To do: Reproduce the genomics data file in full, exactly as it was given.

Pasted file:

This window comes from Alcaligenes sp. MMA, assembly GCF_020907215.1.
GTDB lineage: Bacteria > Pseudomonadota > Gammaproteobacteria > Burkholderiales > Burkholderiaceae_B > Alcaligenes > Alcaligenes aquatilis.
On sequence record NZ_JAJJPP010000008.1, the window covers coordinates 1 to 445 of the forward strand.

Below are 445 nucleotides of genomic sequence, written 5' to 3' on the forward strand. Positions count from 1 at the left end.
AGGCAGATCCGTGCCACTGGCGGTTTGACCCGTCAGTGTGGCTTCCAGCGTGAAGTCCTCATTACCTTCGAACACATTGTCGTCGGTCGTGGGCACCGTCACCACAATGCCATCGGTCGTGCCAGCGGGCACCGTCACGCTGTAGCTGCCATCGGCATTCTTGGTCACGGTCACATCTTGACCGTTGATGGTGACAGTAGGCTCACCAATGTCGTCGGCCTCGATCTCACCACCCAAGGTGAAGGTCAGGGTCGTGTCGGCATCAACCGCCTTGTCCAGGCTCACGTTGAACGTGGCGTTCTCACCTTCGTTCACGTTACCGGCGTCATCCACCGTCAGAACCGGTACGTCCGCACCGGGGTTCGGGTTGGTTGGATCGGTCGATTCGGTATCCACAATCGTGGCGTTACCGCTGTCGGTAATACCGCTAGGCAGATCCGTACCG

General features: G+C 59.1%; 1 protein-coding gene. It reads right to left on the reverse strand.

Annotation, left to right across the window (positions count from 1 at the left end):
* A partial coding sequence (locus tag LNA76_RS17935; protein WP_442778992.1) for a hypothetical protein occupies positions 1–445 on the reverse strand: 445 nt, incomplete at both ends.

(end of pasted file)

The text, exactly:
This window comes from Alcaligenes sp. MMA, assembly GCF_020907215.1.
GTDB lineage: Bacteria > Pseudomonadota > Gammaproteobacteria > Burkholderiales > Burkholderiaceae_B > Alcaligenes > Alcaligenes aquatilis.
On sequence record NZ_JAJJPP010000008.1, the window covers coordinates 1 to 445 of the forward strand.

Below are 445 nucleotides of genomic sequence, written 5' to 3' on the forward strand. Positions count from 1 at the left end.
AGGCAGATCCGTGCCACTGGCGGTTTGACCCGTCAGTGTGGCTTCCAGCGTGAAGTCCTCATTACCTTCGAACACATTGTCGTCGGTCGTGGGCACCGTCACCACAATGCCATCGGTCGTGCCAGCGGGCACCGTCACGCTGTAGCTGCCATCGGCATTCTTGGTCACGGTCACATCTTGACCGTTGATGGTGACAGTAGGCTCACCAATGTCGTCGGCCTCGATCTCACCACCCAAGGTGAAGGTCAGGGTCGTGTCGGCATCAACCGCCTTGTCCAGGCTCACGTTGAACGTGGCGTTCTCACCTTCGTTCACGTTACCGGCGTCATCCACCGTCAGAACCGGTACGTCCGCACCGGGGTTCGGGTTGGTTGGATCGGTCGATTCGGTATCCACAATCGTGGCGTTACCGCTGTCGGTAATACCGCTAGGCAGATCCGTACCG

General features: G+C 59.1%; 1 protein-coding gene. It reads right to left on the reverse strand.

Annotation, left to right across the window (positions count from 1 at the left end):
* A partial coding sequence (locus tag LNA76_RS17935; protein WP_442778992.1) for a hypothetical protein occupies positions 1–445 on the reverse strand: 445 nt, incomplete at both ends.